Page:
Still life of Flowers garlanded around a marble Bust, with a cut Melon and Pomegranates near a stone Plinth

Still life of Flowers garlanded around a marble Bust, with a cut Melon and Pomegranates near a stone Plinth



Second half of the 18th Century
Neapolitan School

Oil on canvas

Francesco Lavagna was an Italian 18th century painter of still-life and flowers based in Naples. He was very likely a relative of the Neopolitan flower painter Guiseppe Lavagna, 1684 - 1724, who was pupil of Andrea Belvedere, but was as was often the case with artists of that period, few details survive.

This painting is an example of the late 17th early 18th century style of painting in Naples. Inspired by the important painter, Luca Giordano (called Fa Presto) 1632-1705, artists would sometimes collaborate and pool their talents to produce a work. There is an example in La Natura Morta in Italia, Volume II page 980, figure 1195, which bears a striking resemblance to this painting.

The placing of the objects and the luminosity is rather like a stage set. The influence is Baroque in style with flowers cascading like water and though the bust is in the manner of Giordano, the flowers are very close to Gasparo Lopez (called Gasparo di Fiori) a Neapolitan painter 1650-1732 and pupil of Andrea Belvedere, and that of Nicolo Casissa who died in Naples in 1730. Indeed the Museo Nazionale di Trapani has a Casissa very similar to the two paintings mentioned above.

Still life painting of this period could often be interpreted in several ways. Often they were solely studies of nature at its gloried best but isolated in a rather unnatural setting. The types of flowers, vegetables, fruit or other props were chosen simply because they pleased the artist and were familiar to him. However, they could be used to convey a message and probably the Vanitas still life is the best known example. Much favoured by the Dutch in the 17th century,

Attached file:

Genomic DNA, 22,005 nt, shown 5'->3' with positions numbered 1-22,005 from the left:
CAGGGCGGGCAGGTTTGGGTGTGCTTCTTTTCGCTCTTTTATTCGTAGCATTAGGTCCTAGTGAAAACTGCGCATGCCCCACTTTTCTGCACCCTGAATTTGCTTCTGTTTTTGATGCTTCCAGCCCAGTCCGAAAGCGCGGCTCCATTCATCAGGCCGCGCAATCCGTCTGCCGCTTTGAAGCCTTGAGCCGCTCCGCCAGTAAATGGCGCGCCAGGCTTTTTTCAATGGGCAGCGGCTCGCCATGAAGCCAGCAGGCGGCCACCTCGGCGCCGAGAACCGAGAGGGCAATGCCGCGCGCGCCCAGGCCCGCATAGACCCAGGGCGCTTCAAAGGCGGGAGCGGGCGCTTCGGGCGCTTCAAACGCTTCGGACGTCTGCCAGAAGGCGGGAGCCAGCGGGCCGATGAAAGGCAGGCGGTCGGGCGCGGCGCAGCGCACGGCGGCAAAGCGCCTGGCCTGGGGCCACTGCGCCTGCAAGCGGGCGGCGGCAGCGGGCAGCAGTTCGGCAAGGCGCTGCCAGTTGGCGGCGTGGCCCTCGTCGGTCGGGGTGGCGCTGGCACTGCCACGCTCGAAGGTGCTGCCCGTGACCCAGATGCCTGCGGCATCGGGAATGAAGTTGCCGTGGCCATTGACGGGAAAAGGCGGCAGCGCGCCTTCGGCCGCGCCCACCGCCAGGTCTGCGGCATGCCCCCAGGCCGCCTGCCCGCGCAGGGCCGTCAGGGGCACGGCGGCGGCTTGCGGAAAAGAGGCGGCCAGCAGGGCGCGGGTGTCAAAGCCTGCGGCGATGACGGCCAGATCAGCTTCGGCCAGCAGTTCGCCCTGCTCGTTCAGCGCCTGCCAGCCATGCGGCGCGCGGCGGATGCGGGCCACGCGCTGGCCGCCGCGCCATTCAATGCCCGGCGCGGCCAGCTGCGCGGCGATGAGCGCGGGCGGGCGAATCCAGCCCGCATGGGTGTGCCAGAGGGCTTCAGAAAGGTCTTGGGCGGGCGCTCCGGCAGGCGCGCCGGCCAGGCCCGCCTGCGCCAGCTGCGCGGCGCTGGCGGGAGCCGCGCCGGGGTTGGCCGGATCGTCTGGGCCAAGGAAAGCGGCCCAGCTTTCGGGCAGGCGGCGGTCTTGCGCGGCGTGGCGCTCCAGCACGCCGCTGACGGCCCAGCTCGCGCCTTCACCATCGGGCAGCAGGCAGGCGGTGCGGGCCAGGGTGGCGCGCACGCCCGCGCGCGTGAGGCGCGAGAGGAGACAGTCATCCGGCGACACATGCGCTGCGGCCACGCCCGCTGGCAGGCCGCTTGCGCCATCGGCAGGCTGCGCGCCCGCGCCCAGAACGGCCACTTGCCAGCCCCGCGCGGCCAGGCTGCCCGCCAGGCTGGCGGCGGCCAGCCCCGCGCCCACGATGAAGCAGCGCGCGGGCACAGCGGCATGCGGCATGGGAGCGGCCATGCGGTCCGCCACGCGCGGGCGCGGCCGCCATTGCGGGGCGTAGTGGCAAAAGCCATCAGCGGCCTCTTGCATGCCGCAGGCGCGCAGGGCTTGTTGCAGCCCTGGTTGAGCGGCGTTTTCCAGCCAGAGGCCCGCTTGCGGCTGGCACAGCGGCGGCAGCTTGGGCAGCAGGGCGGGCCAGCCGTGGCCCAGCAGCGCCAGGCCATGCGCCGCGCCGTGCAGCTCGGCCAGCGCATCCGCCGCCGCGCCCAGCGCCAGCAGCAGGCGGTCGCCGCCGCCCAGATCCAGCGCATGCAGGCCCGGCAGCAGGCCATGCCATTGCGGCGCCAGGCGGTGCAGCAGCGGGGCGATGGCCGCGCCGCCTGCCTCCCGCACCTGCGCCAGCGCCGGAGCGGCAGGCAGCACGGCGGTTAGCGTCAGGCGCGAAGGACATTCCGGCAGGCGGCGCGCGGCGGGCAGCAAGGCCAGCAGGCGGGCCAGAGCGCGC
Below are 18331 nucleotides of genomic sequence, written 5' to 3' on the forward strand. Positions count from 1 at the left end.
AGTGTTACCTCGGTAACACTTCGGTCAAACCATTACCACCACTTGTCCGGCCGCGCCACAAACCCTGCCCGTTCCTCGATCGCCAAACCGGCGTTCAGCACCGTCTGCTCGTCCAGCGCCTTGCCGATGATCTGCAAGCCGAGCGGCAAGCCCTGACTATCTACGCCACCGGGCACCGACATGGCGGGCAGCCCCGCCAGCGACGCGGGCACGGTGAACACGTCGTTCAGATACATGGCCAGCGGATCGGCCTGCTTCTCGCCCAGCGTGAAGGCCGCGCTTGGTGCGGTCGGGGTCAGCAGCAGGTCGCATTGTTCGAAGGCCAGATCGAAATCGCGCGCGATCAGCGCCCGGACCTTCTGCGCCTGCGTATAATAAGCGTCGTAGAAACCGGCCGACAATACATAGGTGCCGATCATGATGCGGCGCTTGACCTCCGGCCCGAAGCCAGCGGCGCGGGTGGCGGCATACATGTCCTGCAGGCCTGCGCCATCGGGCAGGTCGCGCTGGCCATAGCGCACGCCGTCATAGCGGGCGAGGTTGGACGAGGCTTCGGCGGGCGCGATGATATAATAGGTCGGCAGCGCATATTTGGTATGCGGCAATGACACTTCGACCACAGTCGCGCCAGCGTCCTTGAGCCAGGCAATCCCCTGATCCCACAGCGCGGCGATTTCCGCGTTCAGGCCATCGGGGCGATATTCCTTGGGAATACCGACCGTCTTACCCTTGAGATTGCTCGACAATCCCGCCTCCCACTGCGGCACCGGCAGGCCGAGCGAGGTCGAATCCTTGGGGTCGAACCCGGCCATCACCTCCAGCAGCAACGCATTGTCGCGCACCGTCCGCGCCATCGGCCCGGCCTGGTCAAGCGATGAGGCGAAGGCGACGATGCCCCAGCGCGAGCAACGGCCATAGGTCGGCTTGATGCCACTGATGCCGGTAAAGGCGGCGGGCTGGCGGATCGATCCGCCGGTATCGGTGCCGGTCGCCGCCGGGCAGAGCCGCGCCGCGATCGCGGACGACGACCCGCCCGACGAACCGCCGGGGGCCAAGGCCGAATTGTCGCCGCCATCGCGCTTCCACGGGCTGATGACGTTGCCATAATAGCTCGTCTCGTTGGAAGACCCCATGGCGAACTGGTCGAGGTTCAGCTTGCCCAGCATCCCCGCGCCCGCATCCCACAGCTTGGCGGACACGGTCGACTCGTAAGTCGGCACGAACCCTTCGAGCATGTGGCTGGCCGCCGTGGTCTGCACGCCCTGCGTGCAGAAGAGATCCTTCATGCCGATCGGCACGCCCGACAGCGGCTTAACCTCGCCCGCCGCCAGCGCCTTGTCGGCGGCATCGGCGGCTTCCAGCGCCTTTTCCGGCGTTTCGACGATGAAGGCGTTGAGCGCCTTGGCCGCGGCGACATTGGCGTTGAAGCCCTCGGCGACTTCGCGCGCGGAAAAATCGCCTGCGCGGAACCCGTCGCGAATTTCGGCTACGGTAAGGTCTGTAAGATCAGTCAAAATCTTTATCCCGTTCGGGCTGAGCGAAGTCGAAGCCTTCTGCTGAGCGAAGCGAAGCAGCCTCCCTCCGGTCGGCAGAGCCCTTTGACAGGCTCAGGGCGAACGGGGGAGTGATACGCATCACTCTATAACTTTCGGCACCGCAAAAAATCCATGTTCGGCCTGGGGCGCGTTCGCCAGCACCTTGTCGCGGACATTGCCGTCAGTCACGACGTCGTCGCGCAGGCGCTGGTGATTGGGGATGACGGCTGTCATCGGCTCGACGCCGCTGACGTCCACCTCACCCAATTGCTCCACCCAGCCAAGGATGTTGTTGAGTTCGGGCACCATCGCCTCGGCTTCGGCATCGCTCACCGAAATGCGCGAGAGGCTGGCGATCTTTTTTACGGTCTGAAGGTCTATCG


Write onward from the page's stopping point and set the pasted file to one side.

they reminded the viewer that objects and possessions were always temporal and could not defer the inevitability of death. Particularly in the Northern European tradition, a skull often accompanied symbols of wealth and learning such as jewellery or books and musical scores.

Flowers by themselves, sometime with drops of dew, were a reminder of the passing of time. In this picture, the fallen bust could augment this message. However the pomegranate with its multitude of seeds was an allusion to rebirth and resurrection popular as a Christian symbol, albeit one borrowed from classical mythology after its association with Proserpine who returned each Spring to regenerate the Earth.

Thus this painting can be seen solely as a pleasing still life or as an allegory of life's continuous cycle.

Natura Morta in Italia
Benezit - Dictionaire des Peintres
Painting in Naples from Caravaggio to Giordano 1606-1705


Height 69.2 cm / 27 "
Width 92.8 cm / 36 "